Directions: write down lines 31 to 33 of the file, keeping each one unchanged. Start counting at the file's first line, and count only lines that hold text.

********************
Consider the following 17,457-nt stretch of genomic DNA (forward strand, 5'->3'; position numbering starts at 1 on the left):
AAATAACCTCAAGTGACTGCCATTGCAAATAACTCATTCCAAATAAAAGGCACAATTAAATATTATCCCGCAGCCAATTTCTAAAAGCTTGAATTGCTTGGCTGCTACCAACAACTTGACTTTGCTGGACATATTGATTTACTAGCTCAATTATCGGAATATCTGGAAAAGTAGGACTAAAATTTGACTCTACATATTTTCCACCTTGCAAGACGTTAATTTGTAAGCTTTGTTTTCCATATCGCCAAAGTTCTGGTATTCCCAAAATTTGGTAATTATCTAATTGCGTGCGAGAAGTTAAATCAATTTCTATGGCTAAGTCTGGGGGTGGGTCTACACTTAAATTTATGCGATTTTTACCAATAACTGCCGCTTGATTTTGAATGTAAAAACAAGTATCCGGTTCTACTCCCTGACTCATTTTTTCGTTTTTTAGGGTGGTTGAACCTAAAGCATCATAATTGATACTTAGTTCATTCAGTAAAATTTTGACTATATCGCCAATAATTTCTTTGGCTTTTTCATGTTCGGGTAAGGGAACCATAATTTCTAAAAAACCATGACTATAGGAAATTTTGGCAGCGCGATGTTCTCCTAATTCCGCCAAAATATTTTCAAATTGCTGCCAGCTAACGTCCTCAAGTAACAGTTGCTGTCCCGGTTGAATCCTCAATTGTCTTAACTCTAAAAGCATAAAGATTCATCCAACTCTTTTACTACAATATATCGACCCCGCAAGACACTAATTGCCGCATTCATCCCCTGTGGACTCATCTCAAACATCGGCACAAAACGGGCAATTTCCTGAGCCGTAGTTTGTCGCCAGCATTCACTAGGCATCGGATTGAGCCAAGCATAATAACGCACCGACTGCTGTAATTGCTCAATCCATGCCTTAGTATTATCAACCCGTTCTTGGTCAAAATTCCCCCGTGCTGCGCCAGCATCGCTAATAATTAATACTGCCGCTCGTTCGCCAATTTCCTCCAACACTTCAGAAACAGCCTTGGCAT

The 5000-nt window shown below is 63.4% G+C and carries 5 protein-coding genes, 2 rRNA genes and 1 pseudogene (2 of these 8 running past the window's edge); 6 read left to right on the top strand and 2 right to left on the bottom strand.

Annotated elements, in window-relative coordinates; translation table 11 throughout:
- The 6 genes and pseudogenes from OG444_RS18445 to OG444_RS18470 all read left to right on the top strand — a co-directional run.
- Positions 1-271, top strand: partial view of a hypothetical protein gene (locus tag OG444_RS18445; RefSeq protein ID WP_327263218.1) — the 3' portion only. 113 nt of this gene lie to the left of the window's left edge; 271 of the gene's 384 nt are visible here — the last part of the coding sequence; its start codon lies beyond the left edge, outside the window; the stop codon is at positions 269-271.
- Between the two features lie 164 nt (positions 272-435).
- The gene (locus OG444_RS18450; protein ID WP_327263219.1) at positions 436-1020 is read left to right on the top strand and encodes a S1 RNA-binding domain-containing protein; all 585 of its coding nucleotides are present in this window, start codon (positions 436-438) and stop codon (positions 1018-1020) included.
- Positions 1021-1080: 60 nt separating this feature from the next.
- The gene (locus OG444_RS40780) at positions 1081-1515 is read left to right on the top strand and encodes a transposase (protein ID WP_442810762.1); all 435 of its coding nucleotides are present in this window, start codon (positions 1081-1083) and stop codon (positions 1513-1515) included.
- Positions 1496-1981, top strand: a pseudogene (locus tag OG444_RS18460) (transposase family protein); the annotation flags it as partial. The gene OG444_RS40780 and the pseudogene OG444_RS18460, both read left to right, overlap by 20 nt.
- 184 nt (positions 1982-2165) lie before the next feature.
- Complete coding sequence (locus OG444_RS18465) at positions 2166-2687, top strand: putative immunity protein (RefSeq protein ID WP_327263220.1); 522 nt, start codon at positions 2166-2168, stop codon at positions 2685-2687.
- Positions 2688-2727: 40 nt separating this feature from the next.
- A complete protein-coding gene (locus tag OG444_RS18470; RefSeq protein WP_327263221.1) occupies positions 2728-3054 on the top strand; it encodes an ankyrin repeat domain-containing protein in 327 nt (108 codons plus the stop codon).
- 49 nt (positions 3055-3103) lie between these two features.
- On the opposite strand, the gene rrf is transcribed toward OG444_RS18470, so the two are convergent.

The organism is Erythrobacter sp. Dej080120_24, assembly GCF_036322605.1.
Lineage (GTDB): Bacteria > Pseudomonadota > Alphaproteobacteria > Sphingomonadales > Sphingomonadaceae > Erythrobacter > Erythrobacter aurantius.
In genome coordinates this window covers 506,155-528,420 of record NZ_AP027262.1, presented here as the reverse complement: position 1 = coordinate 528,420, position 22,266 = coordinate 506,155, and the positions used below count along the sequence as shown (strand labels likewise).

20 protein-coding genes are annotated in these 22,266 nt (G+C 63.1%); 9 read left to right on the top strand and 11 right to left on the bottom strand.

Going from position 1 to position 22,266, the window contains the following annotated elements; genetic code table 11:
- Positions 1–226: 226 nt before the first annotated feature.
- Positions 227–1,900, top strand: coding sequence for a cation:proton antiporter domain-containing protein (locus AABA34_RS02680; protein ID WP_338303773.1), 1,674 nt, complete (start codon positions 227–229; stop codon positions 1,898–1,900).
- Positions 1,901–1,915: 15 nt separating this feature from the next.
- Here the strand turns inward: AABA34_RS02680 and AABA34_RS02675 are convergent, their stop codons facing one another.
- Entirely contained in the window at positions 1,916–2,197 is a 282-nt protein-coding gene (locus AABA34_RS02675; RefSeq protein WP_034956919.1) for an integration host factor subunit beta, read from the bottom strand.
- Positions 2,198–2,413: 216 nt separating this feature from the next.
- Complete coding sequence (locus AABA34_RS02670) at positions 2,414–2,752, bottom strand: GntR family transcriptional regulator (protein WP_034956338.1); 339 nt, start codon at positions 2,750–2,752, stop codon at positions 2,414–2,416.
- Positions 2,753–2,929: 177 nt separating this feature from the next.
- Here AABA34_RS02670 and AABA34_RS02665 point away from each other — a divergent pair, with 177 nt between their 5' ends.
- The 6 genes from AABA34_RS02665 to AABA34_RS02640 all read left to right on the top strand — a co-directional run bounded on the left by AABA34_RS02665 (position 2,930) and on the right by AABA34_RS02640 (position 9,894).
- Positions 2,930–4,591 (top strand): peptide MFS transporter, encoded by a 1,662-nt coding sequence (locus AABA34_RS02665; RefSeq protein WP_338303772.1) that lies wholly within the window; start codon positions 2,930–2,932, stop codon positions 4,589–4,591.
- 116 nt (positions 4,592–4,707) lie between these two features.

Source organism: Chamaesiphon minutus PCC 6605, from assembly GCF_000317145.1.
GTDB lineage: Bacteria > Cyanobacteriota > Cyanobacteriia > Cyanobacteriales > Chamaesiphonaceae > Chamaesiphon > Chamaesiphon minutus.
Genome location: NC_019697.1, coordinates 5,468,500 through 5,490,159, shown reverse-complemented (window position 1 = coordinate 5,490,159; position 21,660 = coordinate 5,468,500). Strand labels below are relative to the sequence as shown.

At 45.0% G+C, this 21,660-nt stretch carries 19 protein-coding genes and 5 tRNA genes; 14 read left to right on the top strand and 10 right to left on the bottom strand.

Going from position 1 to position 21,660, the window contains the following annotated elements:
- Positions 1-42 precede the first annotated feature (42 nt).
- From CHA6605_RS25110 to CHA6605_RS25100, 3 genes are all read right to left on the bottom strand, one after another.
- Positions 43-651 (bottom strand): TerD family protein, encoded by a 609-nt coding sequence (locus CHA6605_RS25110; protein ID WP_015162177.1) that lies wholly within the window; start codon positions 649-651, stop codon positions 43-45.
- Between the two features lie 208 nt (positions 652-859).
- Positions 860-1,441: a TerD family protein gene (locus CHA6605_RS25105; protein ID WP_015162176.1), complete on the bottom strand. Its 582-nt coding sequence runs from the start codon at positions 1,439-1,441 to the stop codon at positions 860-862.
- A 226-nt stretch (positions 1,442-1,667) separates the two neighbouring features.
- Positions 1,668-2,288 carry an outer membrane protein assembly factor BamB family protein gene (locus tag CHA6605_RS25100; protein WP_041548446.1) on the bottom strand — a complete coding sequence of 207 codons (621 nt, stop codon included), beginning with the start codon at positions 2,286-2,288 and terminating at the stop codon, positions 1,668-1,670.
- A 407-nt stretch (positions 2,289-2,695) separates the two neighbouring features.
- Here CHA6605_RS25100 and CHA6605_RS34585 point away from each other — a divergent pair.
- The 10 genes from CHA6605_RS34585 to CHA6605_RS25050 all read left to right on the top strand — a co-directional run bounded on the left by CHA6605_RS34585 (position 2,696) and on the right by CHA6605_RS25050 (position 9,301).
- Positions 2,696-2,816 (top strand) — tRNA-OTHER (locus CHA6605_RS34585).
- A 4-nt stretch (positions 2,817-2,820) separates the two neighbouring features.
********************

- Here AABA34_RS02670 and AABA34_RS02665 point away from each other — a divergent pair, with 177 nt between their 5' ends.
- The 6 genes from AABA34_RS02665 to AABA34_RS02640 all read left to right on the top strand — a co-directional run bounded on the left by AABA34_RS02665 (position 2,930) and on the right by AABA34_RS02640 (position 9,894).
- Positions 2,930–4,591 (top strand): peptide MFS transporter, encoded by a 1,662-nt coding sequence (locus AABA34_RS02665; RefSeq protein WP_338303772.1) that lies wholly within the window; start codon positions 2,930–2,932, stop codon positions 4,589–4,591.